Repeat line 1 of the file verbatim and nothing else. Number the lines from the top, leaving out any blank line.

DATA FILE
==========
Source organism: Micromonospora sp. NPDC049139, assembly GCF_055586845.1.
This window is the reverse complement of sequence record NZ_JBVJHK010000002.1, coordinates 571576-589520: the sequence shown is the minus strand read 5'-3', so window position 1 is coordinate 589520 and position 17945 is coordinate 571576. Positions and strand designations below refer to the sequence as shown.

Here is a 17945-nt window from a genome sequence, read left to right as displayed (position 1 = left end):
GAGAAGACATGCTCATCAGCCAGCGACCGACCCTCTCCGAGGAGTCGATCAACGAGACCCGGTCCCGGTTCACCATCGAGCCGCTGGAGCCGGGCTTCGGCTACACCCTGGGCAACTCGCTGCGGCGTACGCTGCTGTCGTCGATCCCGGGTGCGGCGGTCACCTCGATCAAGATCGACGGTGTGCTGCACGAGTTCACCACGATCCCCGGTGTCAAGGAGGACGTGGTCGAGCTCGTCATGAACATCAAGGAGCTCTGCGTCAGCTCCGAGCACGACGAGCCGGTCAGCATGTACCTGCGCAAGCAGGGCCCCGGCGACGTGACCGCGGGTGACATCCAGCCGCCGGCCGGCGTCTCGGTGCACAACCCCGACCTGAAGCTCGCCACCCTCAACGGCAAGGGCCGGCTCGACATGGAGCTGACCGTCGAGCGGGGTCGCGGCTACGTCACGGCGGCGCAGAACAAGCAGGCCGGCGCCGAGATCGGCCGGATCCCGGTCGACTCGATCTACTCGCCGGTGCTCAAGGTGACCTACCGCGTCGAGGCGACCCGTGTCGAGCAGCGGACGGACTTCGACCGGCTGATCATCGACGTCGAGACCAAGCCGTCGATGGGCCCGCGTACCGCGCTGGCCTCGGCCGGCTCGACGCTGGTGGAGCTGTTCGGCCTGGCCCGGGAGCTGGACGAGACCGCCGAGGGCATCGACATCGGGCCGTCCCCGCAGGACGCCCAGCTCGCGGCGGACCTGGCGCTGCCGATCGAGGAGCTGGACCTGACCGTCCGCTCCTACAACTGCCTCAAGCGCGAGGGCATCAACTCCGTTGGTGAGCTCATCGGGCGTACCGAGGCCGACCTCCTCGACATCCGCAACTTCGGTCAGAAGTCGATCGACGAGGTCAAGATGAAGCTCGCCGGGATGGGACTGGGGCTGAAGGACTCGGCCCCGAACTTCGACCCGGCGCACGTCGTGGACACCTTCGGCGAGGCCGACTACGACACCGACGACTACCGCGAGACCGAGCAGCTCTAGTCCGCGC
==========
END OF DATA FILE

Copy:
Source organism: Micromonospora sp. NPDC049139, assembly GCF_055586845.1.